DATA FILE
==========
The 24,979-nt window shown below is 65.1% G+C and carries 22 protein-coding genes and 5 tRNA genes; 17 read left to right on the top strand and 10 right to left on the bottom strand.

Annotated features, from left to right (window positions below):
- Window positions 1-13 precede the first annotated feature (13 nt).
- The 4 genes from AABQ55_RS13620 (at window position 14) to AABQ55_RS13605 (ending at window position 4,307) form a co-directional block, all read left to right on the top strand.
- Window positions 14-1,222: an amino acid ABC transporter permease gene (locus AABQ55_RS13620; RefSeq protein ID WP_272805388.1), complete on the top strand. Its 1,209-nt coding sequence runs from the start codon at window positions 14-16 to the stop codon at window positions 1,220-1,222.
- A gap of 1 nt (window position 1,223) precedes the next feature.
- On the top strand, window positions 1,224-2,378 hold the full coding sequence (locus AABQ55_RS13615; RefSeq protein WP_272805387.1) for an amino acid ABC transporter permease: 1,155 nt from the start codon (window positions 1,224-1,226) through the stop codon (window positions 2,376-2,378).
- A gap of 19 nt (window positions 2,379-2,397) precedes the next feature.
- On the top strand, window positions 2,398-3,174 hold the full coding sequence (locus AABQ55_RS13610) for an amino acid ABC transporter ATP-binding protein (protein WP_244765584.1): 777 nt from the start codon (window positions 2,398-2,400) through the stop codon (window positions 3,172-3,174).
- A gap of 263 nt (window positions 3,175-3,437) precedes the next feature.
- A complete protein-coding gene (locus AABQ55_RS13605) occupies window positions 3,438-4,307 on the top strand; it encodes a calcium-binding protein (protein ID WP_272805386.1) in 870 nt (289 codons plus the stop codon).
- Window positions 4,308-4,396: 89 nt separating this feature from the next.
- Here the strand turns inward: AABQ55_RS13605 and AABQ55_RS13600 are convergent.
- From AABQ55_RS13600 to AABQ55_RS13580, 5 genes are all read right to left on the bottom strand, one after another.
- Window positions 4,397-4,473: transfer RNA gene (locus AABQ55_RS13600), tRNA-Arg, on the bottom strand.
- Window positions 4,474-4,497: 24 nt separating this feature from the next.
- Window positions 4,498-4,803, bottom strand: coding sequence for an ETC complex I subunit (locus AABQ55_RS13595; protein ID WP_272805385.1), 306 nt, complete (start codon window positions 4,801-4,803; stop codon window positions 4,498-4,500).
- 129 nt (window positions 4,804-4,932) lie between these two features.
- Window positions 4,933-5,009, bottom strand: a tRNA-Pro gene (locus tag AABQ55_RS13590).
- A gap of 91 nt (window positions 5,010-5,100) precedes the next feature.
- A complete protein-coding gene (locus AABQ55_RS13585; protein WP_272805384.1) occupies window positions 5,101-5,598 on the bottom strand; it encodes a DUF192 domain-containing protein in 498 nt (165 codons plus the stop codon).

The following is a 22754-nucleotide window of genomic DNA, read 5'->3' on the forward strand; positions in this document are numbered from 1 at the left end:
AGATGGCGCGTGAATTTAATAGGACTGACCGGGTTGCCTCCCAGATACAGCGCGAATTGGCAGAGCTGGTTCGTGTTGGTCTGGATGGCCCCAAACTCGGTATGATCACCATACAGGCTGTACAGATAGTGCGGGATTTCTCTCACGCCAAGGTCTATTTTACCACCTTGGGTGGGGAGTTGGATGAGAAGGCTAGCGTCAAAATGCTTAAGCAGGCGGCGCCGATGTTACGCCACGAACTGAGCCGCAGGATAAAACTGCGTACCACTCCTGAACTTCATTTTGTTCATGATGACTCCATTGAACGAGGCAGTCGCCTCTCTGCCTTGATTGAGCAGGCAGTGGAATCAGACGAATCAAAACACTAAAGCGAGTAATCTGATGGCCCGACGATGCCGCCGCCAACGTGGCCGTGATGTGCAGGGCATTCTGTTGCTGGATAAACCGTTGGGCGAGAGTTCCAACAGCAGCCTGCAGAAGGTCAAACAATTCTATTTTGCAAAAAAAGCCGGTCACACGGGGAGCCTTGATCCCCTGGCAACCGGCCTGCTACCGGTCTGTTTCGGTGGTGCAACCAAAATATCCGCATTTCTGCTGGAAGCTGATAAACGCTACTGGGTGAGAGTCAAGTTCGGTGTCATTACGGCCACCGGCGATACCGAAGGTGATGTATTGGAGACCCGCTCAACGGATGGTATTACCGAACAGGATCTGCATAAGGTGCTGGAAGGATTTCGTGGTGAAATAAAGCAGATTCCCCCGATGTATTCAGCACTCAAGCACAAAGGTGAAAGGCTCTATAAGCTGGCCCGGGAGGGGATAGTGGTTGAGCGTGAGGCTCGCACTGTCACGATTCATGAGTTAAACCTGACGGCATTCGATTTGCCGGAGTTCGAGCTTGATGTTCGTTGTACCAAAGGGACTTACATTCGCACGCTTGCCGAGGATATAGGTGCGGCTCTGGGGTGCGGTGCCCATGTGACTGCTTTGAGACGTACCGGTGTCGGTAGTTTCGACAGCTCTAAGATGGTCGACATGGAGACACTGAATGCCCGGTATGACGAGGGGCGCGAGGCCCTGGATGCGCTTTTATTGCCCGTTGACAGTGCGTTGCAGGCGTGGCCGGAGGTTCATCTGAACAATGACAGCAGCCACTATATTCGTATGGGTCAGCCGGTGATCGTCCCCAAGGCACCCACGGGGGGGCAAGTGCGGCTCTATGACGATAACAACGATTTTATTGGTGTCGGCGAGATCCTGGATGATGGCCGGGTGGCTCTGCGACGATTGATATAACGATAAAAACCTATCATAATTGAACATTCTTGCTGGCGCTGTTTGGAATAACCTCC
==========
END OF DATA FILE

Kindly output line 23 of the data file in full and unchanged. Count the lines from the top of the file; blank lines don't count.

AGATGGCGCGTGAATTTAATAGGACTGACCGGGTTGCCTCCCAGATACAGCGCGAATTGGCAGAGCTGGTTCGTGTTGGTCTGGATGGCCCCAAACTCGGTATGATCACCATACAGGCTGTACAGATAGTGCGGGATTTCTCTCACGCCAAGGTCTATTTTACCACCTTGGGTGGGGAGTTGGATGAGAAGGCTAGCGTCAAAATGCTTAAGCAGGCGGCGCCGATGTTACGCCACGAACTGAGCCGCAGGATAAAACTGCGTACCACTCCTGAACTTCATTTTGTTCATGATGACTCCATTGAACGAGGCAGTCGCCTCTCTGCCTTGATTGAGCAGGCAGTGGAATCAGACGAATCAAAACACTAAAGCGAGTAATCTGATGGCCCGACGATGCCGCCGCCAACGTGGCCGTGATGTGCAGGGCATTCTGTTGCTGGATAAACCGTTGGGCGAGAGTTCCAACAGCAGCCTGCAGAAGGTCAAACAATTCTATTTTGCAAAAAAAGCCGGTCACACGGGGAGCCTTGATCCCCTGGCAACCGGCCTGCTACCGGTCTGTTTCGGTGGTGCAACCAAAATATCCGCATTTCTGCTGGAAGCTGATAAACGCTACTGGGTGAGAGTCAAGTTCGGTGTCATTACGGCCACCGGCGATACCGAAGGTGATGTATTGGAGACCCGCTCAACGGATGGTATTACCGAACAGGATCTGCATAAGGTGCTGGAAGGATTTCGTGGTGAAATAAAGCAGATTCCCCCGATGTATTCAGCACTCAAGCACAAAGGTGAAAGGCTCTATAAGCTGGCCCGGGAGGGGATAGTGGTTGAGCGTGAGGCTCGCACTGTCACGATTCATGAGTTAAACCTGACGGCATTCGATTTGCCGGAGTTCGAGCTTGATGTTCGTTGTACCAAAGGGACTTACATTCGCACGCTTGCCGAGGATATAGGTGCGGCTCTGGGGTGCGGTGCCCATGTGACTGCTTTGAGACGTACCGGTGTCGGTAGTTTCGACAGCTCTAAGATGGTCGACATGGAGACACTGAATGCCCGGTATGACGAGGGGCGCGAGGCCCTGGATGCGCTTTTATTGCCCGTTGACAGTGCGTTGCAGGCGTGGCCGGAGGTTCATCTGAACAATGACAGCAGCCACTATATTCGTATGGGTCAGCCGGTGATCGTCCCCAAGGCACCCACGGGGGGGCAAGTGCGGCTCTATGACGATAACAACGATTTTATTGGTGTCGGCGAGATCCTGGATGATGGCCGGGTGGCTCTGCGACGATTGATATAACGATAAAAACCTATCATAATTGAACATTCTTGCTGGCGCTGTTTGGAATAACCTCC